It is my delight to introduce these lovely women of God!  They are their 30s or 40s; two are in full-time Christian service, and two are in secular professions.  Each wants to honor God in her life and in her relationships.  Their objective is not to promote comparison between married and single women.  They want to nuture unity with their sisters in Christ.

What would you like married women to know about you?

Single Sister #1 – Iowa

“What I want married women to know about me:

1) Church service: I do want to serve, but please don’t treat me like a workhorse, always expecting me to serve anytime there’s a need. Just because I’m single and have no kids, doesn’t mean that I have oodles of free time or that I don’t have other commitments.  Three years ago, I got a personal and painful reminder that I need to be better about saying the word “no.” I had just come off of a summer of constantly serving in various areas, and God showed me that I needed to slow down. 

 

2) Please don’t assume that my job is the only thing going on in my life. I may not be married or have kids, but I do lead a full and active life. I don’t mind when people ask me how work is going, but sometimes I feel like that’s ALL they ask me about. There are times when work has been trying for me that day or week, and I really don’t feel like talking about it. But sometimes I have trouble diverting the conversation in another direction because I feel like ‘well, at least they’re talking to me. I’ll take that over nothing.’ I have hopes, dreams, goals, hobbies, musical interests, etc. Please don’t be afraid to ask about my life.

3) Likewise, I want to hear about your life too. I love hearing about others’ kids and families, but I also want to get to know more about you. I think there is much we can learn from each other.

4) I do appreciate it when people ask me how they can pray for me or what I’ve been learning from God and His Word.

5) I am endeavoring to take to heart Proverbs 31:10-31, particularly verse 12 right now.

6) I aspire to keep growing closer to and loving my Lord more and more every day.”

Single Sister #2 – Pennsylvania

“Some have already mentioned my thoughts, but I’ll reiterate them. Our church has a once-a-month ladies’ Bible study and fellowship. There are some ladies that I work with who attend that I could sit with there, but I’d like to get know some other people. I’ve given up and have quit going because none of the married women will include me in their conversations. Sometimes they don’t so much as look at me. I would like married women to know that I don’t have the plague and I do have a life even though I’m not married. I want them to know that I do want to be their friend and hear about their families though other topics of conversation and interest in my life would be appreciated as well.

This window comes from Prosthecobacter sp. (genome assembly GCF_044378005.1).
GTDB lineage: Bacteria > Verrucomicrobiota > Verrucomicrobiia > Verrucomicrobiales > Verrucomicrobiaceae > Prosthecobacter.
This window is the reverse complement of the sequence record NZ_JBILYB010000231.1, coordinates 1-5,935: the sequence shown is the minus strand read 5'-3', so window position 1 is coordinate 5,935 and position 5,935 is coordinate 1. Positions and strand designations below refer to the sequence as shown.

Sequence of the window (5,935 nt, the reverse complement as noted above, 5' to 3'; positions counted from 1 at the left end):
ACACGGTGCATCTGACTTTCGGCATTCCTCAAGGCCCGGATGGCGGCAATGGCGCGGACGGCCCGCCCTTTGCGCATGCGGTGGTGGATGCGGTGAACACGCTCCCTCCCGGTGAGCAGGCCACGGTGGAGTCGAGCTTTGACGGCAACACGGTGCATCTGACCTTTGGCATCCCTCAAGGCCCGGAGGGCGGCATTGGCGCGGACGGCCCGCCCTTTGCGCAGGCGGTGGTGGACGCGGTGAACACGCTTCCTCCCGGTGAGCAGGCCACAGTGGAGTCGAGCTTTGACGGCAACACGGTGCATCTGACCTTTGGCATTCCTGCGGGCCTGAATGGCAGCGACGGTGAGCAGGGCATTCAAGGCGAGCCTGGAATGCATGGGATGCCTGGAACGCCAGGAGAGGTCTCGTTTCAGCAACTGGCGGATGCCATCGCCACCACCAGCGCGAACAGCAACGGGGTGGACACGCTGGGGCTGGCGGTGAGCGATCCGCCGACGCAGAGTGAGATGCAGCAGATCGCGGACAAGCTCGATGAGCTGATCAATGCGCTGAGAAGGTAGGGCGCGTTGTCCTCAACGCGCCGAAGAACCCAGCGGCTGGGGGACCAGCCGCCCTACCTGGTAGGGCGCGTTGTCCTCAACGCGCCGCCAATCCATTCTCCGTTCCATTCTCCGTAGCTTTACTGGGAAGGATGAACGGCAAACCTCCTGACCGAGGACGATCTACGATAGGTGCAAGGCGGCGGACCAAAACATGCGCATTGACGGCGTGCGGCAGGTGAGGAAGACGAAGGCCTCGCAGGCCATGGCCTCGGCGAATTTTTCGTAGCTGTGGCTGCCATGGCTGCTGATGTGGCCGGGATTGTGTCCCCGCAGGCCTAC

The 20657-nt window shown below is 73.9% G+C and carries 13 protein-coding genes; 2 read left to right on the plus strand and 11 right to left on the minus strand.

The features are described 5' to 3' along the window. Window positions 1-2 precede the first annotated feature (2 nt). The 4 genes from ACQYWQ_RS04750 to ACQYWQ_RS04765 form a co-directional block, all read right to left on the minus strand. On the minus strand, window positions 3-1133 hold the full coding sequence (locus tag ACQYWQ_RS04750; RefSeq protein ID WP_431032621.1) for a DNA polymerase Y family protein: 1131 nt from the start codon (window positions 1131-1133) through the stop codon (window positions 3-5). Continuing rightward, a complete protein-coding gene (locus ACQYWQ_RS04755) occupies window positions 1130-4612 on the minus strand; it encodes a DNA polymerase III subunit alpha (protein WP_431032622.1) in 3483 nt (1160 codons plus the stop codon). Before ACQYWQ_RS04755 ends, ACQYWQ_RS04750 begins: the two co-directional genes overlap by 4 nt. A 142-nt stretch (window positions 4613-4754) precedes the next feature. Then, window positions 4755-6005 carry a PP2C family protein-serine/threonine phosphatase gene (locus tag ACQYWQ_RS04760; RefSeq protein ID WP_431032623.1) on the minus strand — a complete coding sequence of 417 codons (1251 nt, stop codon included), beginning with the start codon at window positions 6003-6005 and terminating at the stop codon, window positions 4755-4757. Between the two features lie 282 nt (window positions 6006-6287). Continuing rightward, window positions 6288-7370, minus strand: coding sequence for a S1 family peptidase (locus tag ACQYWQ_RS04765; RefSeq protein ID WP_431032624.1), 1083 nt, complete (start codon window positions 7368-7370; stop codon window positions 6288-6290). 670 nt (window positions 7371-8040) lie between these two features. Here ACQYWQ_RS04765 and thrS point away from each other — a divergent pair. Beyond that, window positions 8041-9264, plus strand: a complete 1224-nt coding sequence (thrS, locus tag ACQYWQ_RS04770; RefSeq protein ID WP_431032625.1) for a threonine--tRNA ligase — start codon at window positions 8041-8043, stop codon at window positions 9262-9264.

My parents married late, so they can very much relate to the problem we face in Christianity. “Oh, she’s single. She can do it.” Within three months of being saved my dad was made Sunday school superintendent because he was single. Mom was so stressed out with all of her responsibilities at church that the married women wouldn’t do that she actually postponed their wedding. Single people have to work full time, do all of the grocery shopping, house and lawn chores, pay all of the bills and make all of the decisions by themselves. There really isn’t that much free time.

 

                                                                           
One thing that has bugged me for many years is to hear married women complain about their husbands. I understand that some women have legitimate reasons to complain about their husbands, but that doesn’t give them a right to do so. Complaining is not honoring. Often the complaints are so petty such as how much laundry and ironing he creates. I would be so happy to have a husband to iron for, and I hate ironing! I vowed years ago that if God ever gave me a husband, I would thank God for him every time I did his laundry, and I practice that when doing my dad’s laundry.”


Single Sister #3 – Wisconsin
“To include everyone, not just married people. I have a lot of friends who include my daughter and I in everything, but then you meet people who act like they’re superior because they’re married. And then I hear women who are so upset because their husband doesn’t do every little thing for them. I hear women who have said they’re mad at God because they can’t have any more children and they already have 3 or 4 kids. Sigh…………I try to be compassionate toward them and understand and just love them but the reality of it is that in my heart, I’m thinking that they need to be thankful for the husband and kids that they already have. Some of us would love to trade places with them in an instant.